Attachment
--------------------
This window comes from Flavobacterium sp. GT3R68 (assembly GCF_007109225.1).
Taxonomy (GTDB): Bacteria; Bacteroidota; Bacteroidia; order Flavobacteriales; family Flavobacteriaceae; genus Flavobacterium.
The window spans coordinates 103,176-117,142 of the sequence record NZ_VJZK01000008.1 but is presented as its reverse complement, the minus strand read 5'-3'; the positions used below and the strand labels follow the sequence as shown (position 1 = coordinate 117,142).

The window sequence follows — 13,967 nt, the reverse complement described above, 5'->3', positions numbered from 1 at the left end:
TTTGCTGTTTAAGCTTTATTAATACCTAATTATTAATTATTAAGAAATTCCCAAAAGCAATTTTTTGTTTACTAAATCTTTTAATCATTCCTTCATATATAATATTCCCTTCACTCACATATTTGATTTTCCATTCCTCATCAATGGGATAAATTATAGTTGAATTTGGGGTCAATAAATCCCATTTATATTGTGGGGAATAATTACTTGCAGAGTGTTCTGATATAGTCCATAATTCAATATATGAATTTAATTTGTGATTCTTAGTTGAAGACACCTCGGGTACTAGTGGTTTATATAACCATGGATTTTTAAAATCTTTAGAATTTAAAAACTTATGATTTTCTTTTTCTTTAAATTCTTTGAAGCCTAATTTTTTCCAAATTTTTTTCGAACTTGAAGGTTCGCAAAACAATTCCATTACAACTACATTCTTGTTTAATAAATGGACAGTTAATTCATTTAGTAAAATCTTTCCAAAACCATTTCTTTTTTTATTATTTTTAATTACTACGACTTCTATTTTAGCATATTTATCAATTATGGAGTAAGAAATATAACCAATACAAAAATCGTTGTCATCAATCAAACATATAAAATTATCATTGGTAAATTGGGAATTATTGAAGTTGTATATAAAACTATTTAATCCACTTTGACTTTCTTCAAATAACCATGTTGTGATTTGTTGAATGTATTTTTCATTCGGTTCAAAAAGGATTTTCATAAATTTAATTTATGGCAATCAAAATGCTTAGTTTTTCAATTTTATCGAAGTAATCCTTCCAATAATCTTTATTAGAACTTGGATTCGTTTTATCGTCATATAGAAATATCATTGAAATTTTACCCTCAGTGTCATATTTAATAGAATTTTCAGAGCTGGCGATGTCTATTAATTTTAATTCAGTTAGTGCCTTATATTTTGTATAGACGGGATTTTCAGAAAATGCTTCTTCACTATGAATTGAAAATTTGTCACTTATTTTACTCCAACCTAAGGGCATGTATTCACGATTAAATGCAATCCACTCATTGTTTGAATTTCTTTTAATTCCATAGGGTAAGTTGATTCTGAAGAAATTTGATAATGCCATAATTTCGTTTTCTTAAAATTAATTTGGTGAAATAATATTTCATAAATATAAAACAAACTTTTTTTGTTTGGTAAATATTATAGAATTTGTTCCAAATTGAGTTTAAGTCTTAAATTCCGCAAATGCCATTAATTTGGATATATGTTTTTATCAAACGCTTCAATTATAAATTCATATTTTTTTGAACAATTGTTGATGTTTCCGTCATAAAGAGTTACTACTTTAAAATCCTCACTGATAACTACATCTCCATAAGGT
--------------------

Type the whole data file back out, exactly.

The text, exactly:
This window comes from Flavobacterium sp. GT3R68 (assembly GCF_007109225.1).
Taxonomy (GTDB): Bacteria; Bacteroidota; Bacteroidia; order Flavobacteriales; family Flavobacteriaceae; genus Flavobacterium.
The window spans coordinates 103,176-117,142 of the sequence record NZ_VJZK01000008.1 but is presented as its reverse complement, the minus strand read 5'-3'; the positions used below and the strand labels follow the sequence as shown (position 1 = coordinate 117,142).

The window sequence follows — 13,967 nt, the reverse complement described above, 5'->3', positions numbered from 1 at the left end:
TTTGCTGTTTAAGCTTTATTAATACCTAATTATTAATTATTAAGAAATTCCCAAAAGCAATTTTTTGTTTACTAAATCTTTTAATCATTCCTTCATATATAATATTCCCTTCACTCACATATTTGATTTTCCATTCCTCATCAATGGGATAAATTATAGTTGAATTTGGGGTCAATAAATCCCATTTATATTGTGGGGAATAATTACTTGCAGAGTGTTCTGATATAGTCCATAATTCAATATATGAATTTAATTTGTGATTCTTAGTTGAAGACACCTCGGGTACTAGTGGTTTATATAACCATGGATTTTTAAAATCTTTAGAATTTAAAAACTTATGATTTTCTTTTTCTTTAAATTCTTTGAAGCCTAATTTTTTCCAAATTTTTTTCGAACTTGAAGGTTCGCAAAACAATTCCATTACAACTACATTCTTGTTTAATAAATGGACAGTTAATTCATTTAGTAAAATCTTTCCAAAACCATTTCTTTTTTTATTATTTTTAATTACTACGACTTCTATTTTAGCATATTTATCAATTATGGAGTAAGAAATATAACCAATACAAAAATCGTTGTCATCAATCAAACATATAAAATTATCATTGGTAAATTGGGAATTATTGAAGTTGTATATAAAACTATTTAATCCACTTTGACTTTCTTCAAATAACCATGTTGTGATTTGTTGAATGTATTTTTCATTCGGTTCAAAAAGGATTTTCATAAATTTAATTTATGGCAATCAAAATGCTTAGTTTTTCAATTTTATCGAAGTAATCCTTCCAATAATCTTTATTAGAACTTGGATTCGTTTTATCGTCATATAGAAATATCATTGAAATTTTACCCTCAGTGTCATATTTAATAGAATTTTCAGAGCTGGCGATGTCTATTAATTTTAATTCAGTTAGTGCCTTATATTTTGTATAGACGGGATTTTCAGAAAATGCTTCTTCACTATGAATTGAAAATTTGTCACTTATTTTACTCCAACCTAAGGGCATGTATTCACGATTAAATGCAATCCACTCATTGTTTGAATTTCTTTTAATTCCATAGGGTAAGTTGATTCTGAAGAAATTTGATAATGCCATAATTTCGTTTTCTTAAAATTAATTTGGTGAAATAATATTTCATAAATATAAAACAAACTTTTTTTGTTTGGTAAATATTATAGAATTTGTTCCAAATTGAGTTTAAGTCTTAAATTCCGCAAATGCCATTAATTTGGATATATGTTTTTATCAAACGCTTCAATTATAAATTCATATTTTTTTGAACAATTGTTGATGTTTCCGTCATAAAGAGTTACTACTTTAAAATCCTCACTGATAACTACATCTCCATAAGGT